I wrote yesterday about the spectacle of Fox News personalities Britt Hume and Bill Kristol promoting the failed Christmas attack as a “success” for Al Qaeda. Today’s conservative Al Qaeda publicist is Lurita Doan, who was forced to resign in May 2008 as head of the General Services Administration under the Bush administration — something which, given Bush’s well-known lack of enthusiasm for punishing failure, says a lot. Doan writes “Everyone keeps saying how lucky we are that the “crotch” bomber on Flight 253 was unable to ignite the explosives hidden in his underwear, but I am sorry to report that the attack was a actually a huge success. The plane was not destroyed and no lives were lost, but the larger, strategic goals of al Qaeda were certainly advanced.”
As I noted yesterday, it is true that one of the goals of terrorism is to elicit a wild over-reaction from the target government, resulting in greater publicity and a larger pool of potential recruits for the terrorists’ cause, and so any response has to be balanced against that. But the idea that “the strategic goals of al Qaeda” are better advanced by more security theater at American airports than they were by, say, inducing the United States to invade and occupy two Muslim countries and engage in a global campaign of kidnapping and torture, is just ridiculous on its face.
But this is largely beside the point, because conservatives like Kristol, Hume, and Doan aren’t genuinely (or at least primarily) interested in analyzing threats and policies to deal with them, they’re interested in promoting a specific, and politically advantageous, narrative about the nature of those threats. And apparently, the possibility of those threats serving as Al Qaeda propaganda is a price they’re willing to pay in order to achieve that political advantage.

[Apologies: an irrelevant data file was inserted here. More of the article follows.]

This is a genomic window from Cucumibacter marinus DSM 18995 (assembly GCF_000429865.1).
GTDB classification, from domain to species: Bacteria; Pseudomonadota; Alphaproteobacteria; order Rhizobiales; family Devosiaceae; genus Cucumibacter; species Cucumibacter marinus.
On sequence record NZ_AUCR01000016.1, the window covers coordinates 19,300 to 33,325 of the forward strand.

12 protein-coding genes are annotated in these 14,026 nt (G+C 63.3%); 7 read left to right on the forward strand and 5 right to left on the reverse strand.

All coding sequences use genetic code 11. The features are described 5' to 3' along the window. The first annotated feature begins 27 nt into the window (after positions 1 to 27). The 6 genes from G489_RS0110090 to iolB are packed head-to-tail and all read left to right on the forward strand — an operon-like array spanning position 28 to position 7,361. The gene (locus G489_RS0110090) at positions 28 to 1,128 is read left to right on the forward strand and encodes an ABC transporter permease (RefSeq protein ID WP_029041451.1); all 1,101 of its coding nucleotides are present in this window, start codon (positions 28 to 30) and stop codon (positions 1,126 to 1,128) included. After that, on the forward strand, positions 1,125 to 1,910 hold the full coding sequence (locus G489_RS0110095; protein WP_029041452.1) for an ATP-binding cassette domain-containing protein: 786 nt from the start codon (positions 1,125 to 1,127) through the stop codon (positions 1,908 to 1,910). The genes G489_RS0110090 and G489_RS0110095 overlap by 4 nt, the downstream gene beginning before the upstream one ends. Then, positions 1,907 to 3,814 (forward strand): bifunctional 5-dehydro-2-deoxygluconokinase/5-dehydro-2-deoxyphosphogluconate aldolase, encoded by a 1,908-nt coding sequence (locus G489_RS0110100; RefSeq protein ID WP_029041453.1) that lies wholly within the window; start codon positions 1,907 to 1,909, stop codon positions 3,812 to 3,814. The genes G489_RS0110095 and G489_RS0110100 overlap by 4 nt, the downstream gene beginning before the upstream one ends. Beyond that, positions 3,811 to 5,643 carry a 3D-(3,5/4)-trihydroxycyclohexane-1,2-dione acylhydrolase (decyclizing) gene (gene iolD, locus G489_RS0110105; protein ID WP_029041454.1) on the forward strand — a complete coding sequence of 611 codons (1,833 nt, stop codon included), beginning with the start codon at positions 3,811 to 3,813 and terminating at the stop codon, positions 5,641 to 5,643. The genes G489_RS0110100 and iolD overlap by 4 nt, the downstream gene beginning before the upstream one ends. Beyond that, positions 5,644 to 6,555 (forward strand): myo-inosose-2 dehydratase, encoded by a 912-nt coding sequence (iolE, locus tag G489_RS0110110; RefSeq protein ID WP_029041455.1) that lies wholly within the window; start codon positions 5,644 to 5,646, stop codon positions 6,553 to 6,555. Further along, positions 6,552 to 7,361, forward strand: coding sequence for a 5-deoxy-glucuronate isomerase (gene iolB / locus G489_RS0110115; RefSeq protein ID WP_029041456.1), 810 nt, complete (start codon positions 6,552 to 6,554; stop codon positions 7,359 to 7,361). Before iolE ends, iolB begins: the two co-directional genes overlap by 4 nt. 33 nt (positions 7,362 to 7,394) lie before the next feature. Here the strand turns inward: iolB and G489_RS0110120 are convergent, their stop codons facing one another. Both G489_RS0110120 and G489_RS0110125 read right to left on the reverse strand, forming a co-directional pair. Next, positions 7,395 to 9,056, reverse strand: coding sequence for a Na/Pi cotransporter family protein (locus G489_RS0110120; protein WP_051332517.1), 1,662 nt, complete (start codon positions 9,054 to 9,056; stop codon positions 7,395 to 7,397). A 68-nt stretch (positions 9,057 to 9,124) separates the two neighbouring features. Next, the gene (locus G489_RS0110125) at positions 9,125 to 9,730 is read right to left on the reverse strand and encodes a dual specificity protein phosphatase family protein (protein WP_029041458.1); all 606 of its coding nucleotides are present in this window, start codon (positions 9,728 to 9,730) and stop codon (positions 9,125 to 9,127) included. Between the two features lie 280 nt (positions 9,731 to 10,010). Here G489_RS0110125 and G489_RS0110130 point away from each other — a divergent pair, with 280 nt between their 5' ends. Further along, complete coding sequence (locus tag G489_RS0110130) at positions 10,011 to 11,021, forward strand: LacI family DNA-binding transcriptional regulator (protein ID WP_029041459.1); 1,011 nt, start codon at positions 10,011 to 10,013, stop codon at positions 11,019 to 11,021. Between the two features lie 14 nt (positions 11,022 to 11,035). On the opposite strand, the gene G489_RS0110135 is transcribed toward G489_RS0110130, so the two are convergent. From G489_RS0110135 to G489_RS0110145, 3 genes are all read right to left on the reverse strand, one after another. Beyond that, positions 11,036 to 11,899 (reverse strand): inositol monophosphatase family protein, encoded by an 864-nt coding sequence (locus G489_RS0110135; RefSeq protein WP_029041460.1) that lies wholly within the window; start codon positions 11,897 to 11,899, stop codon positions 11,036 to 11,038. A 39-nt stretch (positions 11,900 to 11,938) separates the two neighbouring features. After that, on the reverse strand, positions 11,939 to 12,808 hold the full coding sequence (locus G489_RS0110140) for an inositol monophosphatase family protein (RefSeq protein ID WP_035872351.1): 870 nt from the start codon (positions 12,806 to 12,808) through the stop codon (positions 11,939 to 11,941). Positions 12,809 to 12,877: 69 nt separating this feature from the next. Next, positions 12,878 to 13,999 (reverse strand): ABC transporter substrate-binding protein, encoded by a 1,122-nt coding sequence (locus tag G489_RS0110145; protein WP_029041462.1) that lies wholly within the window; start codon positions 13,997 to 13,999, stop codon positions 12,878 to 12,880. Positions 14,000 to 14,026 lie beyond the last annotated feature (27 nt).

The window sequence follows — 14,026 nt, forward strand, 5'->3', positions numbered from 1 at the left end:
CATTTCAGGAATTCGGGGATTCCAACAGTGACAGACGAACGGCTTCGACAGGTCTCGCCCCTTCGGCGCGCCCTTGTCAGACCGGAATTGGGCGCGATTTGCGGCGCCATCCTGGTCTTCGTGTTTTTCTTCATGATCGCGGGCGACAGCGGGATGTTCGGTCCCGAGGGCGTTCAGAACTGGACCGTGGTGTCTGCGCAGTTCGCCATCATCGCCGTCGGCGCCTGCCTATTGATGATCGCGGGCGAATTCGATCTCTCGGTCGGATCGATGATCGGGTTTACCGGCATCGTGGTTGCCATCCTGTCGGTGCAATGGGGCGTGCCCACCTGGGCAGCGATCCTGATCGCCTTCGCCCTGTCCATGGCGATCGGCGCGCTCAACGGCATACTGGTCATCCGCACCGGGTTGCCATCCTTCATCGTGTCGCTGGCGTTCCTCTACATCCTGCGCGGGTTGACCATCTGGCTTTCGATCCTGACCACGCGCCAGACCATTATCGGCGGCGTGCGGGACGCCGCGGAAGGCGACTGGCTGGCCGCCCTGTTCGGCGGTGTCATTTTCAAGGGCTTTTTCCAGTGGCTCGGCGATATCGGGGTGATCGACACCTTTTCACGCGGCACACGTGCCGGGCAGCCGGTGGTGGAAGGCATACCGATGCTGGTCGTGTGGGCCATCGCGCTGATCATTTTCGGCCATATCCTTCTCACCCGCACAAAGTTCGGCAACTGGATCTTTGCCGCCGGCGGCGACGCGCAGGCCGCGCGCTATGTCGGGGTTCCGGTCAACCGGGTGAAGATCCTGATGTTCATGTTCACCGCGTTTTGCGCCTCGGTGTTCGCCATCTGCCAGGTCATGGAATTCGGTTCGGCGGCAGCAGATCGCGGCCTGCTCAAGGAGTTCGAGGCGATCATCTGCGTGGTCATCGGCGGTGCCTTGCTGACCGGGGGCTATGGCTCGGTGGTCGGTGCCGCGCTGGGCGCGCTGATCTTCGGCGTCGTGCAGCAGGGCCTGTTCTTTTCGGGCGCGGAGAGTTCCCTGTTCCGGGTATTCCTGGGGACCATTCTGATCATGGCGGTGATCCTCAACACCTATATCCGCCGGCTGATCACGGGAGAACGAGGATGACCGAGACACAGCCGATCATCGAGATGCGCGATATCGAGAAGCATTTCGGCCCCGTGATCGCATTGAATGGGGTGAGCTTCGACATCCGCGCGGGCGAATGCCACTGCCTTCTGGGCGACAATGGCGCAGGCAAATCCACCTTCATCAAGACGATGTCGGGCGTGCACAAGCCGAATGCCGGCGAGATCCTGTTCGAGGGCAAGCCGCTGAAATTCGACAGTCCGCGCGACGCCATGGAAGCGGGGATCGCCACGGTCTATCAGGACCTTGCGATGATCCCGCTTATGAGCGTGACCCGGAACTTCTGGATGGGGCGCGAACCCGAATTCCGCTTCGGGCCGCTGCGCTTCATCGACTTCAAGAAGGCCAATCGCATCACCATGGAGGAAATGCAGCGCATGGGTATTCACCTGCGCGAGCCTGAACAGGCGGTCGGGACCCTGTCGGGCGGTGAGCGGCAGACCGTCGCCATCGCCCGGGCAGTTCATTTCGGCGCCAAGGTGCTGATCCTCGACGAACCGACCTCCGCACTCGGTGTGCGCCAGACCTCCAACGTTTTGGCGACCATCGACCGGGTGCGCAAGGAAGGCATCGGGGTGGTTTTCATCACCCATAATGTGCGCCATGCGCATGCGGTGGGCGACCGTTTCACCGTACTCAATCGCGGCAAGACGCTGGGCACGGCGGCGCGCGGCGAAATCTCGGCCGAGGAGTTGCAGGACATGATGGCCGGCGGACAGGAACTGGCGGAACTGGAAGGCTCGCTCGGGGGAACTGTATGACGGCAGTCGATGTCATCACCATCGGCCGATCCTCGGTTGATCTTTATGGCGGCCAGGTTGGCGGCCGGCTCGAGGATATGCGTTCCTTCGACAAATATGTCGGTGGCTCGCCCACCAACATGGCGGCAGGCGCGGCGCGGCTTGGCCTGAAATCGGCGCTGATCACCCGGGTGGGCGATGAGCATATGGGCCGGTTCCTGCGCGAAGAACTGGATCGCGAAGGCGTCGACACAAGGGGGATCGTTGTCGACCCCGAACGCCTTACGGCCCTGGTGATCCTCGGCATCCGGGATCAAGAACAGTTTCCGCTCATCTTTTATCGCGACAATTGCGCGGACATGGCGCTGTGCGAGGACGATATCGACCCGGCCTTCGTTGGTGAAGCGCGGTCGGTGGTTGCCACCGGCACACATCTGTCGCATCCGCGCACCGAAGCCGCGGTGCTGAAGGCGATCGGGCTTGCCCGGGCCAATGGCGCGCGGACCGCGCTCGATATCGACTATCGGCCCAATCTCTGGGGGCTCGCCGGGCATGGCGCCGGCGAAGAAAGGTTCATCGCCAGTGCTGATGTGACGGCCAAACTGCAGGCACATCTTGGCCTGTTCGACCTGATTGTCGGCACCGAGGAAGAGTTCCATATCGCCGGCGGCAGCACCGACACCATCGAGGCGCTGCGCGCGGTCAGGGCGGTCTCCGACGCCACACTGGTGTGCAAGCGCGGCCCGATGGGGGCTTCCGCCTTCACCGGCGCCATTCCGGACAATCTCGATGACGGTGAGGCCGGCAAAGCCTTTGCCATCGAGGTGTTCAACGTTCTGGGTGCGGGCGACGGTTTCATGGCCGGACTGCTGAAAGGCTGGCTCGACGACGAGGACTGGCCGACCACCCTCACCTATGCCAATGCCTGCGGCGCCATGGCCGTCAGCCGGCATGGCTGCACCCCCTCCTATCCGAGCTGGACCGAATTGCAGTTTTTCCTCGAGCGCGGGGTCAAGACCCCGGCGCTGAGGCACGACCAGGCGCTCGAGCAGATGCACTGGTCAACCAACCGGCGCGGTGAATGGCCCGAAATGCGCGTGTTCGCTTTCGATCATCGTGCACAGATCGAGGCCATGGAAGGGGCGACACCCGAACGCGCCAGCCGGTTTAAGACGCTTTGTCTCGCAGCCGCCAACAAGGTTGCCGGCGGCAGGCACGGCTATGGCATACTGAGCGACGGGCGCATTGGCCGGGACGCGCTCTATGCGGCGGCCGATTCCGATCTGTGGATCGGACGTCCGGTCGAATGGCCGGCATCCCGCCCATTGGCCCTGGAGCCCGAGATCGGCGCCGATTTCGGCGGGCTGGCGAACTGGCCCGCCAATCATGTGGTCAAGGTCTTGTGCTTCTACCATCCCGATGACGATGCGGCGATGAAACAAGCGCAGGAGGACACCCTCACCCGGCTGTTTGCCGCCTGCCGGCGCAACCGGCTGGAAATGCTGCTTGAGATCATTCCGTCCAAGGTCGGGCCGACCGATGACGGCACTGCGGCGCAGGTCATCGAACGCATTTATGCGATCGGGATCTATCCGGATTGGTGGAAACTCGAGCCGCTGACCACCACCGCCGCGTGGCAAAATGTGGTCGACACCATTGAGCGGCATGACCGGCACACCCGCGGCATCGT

Over-stating the strength and prominence of Al Qaeda has been a tendency of the right for years. In Iraq, for example, even long after it had become clear that Al Qaeda represented a small part of the Iraqi insurgency, the Bush administration was still promoting it as the lead actor in the insurgency, because it fit within the administration’s narrative of why we’d gone into Iraq in the first place.
But as Marc Lynch, who monitors Arabic-language media (and who wrote a great book on the subject which you should read), wrote at the time, this did real harm in the wider Arab and Muslim world, “where the exaggeration of al-Qaeda’s role works directly and devastatingly against American goals.”
It magnifies al-Qaeda’s perceived power, strengthening its own media campaign and feeding its most powerful propaganda instrument… The [Bush] administration in effect claims more power and military success for al-Qaeda in Iraq than al-Qaeda claims for itself — for which the al-Qaeda leadership can only be bemusedly grateful. Forget al-Hurra — if you’re looking for a real public diplomacy fiasco, you’ll be hard pressed to do worse than the US acting as al-Qaeda’s agent in promoting its Iraqi success.
As Lynch wrote last week in regard to the failed Christmas bombing, “In most of the Arab newspapers which I follow on a daily basis, the failed airplane plot didn’t even make the front page — or, at best, got a small and vague story.”
In American conservative media, however, the Al Qaeda Threat is the lead story. On Fox and Friends this morning, right-wing talker Laura Ingraham said of what terrorism experts estimate to be perhaps a few thousand committed extremists: “This is a major, major threat to our way of life!”
Remember when conservatives used to attack Al Jazeera all the time for giving Al Qaeda free publicity? In March 2004, Defense Secretary Donald Rumsfeld claimed “We are being hurt by al-Jazeera in the Arab world…There is no question about it.”
“The quality of the journalism is outrageous — inexcusably biased — and there is nothing you can do about it except try to counteract it.” He said it was turning Arabs against the United States.
“You could say it causes the loss of life,” he added.
Later that year, Fox News ran a story entitled “Al Jazeera: Friend or Foe in the War on Terror?” Given how committed Fox News and other conservative media seems to be to waving Al Qaeda’s flag for them, maybe we should be asking the same question now about them.